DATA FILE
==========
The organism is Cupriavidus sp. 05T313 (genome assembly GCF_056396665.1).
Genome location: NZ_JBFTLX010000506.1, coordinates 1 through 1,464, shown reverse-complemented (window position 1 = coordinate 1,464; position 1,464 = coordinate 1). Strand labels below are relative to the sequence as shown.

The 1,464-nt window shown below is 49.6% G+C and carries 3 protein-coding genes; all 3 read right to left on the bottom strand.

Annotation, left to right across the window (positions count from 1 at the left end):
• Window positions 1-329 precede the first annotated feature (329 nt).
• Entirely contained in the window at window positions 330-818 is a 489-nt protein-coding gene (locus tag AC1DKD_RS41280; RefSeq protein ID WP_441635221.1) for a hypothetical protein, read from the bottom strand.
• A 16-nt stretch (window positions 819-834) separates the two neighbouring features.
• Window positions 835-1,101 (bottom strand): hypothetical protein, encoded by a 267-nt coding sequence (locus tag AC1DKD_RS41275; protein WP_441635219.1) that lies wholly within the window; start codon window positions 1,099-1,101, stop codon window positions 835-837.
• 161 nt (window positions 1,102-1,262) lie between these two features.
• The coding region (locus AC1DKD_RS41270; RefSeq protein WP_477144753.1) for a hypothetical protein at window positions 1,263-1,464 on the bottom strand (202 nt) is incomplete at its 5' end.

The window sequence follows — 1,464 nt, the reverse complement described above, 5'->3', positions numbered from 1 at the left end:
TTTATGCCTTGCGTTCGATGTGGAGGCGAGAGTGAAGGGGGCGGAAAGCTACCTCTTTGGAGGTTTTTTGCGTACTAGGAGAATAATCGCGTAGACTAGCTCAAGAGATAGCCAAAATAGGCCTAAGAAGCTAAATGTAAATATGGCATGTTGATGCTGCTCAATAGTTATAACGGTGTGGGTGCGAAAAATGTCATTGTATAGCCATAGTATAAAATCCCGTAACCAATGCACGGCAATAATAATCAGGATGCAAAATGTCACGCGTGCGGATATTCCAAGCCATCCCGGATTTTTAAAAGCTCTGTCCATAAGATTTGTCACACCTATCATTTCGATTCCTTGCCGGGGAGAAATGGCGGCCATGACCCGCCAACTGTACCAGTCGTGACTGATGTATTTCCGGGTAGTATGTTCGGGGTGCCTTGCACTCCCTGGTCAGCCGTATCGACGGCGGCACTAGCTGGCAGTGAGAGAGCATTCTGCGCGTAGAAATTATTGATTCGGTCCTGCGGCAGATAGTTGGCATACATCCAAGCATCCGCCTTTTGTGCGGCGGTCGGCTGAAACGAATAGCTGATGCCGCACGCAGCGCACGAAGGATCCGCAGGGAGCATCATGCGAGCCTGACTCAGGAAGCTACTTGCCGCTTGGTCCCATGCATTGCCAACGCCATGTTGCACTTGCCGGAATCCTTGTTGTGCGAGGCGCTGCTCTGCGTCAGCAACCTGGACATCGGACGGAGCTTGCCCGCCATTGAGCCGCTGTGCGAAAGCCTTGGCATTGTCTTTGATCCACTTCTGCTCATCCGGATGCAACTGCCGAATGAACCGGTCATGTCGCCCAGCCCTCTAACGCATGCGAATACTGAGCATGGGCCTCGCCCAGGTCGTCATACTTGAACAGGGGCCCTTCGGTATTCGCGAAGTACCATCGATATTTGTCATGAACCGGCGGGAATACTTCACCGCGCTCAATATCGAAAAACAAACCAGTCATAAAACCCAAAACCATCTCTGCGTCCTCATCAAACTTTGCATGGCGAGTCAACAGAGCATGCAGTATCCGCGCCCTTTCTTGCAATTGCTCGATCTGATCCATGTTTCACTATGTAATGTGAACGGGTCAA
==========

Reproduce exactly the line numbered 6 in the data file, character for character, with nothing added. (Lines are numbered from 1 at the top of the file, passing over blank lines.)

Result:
• Entirely contained in the window at window positions 330-818 is a 489-nt protein-coding gene (locus tag AC1DKD_RS41280; RefSeq protein ID WP_441635221.1) for a hypothetical protein, read from the bottom strand.